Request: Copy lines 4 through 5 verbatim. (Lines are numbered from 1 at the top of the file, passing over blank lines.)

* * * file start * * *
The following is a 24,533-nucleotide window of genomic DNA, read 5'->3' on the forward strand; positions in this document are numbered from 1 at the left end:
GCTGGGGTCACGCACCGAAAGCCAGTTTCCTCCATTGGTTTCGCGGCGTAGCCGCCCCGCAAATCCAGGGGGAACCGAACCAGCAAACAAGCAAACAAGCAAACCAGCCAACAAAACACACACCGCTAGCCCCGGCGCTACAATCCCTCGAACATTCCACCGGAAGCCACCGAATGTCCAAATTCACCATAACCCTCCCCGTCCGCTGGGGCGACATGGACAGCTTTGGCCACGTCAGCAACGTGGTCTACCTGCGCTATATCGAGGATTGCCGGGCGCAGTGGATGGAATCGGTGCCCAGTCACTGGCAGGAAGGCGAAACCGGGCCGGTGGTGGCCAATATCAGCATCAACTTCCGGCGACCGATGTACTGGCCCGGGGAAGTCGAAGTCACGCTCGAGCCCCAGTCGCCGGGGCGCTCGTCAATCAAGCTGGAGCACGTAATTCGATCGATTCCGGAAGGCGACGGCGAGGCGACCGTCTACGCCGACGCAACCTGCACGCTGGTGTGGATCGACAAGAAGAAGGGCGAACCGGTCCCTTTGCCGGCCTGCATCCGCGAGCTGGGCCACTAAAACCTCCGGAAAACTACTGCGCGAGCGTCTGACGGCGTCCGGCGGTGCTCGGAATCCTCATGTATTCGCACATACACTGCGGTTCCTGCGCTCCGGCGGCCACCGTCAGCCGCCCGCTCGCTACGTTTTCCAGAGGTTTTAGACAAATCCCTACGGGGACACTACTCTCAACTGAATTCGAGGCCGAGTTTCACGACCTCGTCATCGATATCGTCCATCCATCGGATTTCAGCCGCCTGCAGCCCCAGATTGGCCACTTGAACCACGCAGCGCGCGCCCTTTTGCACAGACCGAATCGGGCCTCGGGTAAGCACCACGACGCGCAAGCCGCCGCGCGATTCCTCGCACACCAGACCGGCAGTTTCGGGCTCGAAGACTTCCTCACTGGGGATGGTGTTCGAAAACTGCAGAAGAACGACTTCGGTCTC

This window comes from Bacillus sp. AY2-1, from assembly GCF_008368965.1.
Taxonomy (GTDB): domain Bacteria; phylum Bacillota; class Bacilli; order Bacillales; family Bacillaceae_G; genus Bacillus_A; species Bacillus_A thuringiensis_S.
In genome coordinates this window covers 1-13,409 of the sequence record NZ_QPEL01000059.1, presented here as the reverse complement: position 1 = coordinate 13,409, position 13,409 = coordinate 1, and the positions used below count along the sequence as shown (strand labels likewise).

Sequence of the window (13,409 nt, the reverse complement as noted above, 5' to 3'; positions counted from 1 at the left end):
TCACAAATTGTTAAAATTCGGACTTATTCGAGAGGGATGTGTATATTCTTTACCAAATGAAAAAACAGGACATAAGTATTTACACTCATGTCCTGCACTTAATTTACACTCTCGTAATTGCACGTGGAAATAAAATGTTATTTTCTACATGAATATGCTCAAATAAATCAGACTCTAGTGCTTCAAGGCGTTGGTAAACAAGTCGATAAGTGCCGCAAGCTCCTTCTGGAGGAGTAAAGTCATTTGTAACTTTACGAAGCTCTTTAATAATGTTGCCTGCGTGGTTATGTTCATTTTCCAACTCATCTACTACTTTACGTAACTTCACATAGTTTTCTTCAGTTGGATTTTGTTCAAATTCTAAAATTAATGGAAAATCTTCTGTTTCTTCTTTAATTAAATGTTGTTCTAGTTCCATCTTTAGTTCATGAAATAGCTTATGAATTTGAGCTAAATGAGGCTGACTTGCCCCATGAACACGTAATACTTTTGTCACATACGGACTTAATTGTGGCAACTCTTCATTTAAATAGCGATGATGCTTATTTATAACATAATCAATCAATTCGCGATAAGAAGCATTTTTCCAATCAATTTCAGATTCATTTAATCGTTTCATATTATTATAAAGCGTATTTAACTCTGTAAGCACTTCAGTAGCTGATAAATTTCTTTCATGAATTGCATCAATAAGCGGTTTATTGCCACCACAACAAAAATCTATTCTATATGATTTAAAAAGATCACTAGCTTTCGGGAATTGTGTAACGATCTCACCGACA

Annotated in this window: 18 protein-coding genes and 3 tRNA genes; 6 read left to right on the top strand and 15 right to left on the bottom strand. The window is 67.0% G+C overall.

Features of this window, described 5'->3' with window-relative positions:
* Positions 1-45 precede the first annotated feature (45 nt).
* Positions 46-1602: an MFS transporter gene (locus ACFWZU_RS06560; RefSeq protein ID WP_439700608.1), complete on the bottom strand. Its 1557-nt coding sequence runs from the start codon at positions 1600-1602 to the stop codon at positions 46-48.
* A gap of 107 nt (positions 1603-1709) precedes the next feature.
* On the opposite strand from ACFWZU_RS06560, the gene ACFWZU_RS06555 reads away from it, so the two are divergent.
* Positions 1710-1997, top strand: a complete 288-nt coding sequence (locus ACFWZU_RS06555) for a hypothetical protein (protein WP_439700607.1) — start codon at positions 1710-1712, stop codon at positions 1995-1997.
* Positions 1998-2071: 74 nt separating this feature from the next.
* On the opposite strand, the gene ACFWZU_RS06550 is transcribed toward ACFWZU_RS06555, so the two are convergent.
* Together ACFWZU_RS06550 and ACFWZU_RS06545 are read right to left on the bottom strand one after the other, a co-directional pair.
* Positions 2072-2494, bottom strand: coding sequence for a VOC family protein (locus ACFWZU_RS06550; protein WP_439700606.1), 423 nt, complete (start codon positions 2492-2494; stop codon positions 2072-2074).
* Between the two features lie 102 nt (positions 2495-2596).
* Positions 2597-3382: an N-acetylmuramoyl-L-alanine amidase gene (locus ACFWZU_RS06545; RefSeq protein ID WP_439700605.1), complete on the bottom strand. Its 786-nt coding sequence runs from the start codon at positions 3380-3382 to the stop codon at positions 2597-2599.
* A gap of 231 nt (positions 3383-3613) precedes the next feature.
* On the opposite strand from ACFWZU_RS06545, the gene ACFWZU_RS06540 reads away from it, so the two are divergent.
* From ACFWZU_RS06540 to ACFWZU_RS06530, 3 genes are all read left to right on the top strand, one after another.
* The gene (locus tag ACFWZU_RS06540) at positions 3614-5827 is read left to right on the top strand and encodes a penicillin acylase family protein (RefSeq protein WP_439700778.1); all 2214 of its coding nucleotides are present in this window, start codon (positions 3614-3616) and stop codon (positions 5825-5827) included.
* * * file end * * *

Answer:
Taxonomy (GTDB): domain Bacteria; phylum Bacillota; class Bacilli; order Bacillales; family Bacillaceae_G; genus Bacillus_A; species Bacillus_A thuringiensis_S.
In genome coordinates this window covers 1-13,409 of the sequence record NZ_QPEL01000059.1, presented here as the reverse complement: position 1 = coordinate 13,409, position 13,409 = coordinate 1, and the positions used below count along the sequence as shown (strand labels likewise).